INDO-PERSIAN RUG OF THE SIXTEENTH CENTURY.
Sehna knot, 1OO-11O to the sq. in.: 10-11vert.; 1O hor, [6 ft. by 4 ft.]
Old rose is the uniform tone of the field of the rug, and upon it are palmettes, cloud bands, and small floral forms, interlaced by a running line scroll. In the very centre of the rug is a small irregular diamond form in white, from which project, to the right and left, palmettes in red, yellow, green, and blue, superimposed over cloud bands of orange, outlined in blue, brown, and red. On the long axis of the rug are cloud bands in white, outlined in green and yellow, and palmettes varying in design and color scheme. Four prominent palmettes in dark blue, red, and two tones of yellow, with touches of light blue and buff, are placed prominently in the four quarters of the rug. The general effect is that of an allover pattern, with the motifs regularly spaced in open arrangement.
The main border, the ground of which has disintegrated, is decorated with two interlaced running vine, flower, and leaf motifs, one in blue and one in yellow. The blue vine is broken at regular intervals by a blue leaf which alternates with a flower In rose-red and blue. The yellow vine supports a flower spray in rose, outlined in yellDw.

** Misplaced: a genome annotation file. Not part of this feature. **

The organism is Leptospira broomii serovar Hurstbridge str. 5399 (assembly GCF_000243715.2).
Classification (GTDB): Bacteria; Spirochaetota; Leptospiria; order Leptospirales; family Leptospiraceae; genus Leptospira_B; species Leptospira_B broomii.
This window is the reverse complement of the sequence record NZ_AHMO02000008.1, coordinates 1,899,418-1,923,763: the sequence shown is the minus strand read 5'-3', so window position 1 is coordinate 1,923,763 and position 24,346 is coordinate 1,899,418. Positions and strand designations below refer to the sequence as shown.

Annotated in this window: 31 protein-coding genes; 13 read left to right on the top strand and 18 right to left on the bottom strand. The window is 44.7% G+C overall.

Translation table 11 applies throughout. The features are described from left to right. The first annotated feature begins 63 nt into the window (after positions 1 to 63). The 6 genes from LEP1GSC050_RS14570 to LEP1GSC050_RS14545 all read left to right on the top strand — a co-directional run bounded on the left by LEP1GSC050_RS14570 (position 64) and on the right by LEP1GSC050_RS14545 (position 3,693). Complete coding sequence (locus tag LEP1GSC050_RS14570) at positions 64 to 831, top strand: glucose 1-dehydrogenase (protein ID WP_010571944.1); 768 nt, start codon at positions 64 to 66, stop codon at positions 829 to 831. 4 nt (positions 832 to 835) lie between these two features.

The inner border is a narrow stripe of blue, decorated ‘with simple geometric forms in yellow, outlined with orange. On the outer edge of this border is a narrow stripe with a regular pattern made up of yellow and white spots.
The outer border is decorated with detached circles, alternating blue and yellow, on a red ground. This border is flanked by narrow yellow stripes. This typical rug is illustrated in color as a frontispiece. Ballard Collection, No.2.
Exhibited: Carnegie Institute, Pittsburgh, 1923; The John Herron Art Institute, Indianapolis, 1924.
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Source: Catalogue of oriental rugs in the collection of James Franklin Ballard. Indianapolis, Ind., Printed at the Hollenbeck Press, 1924.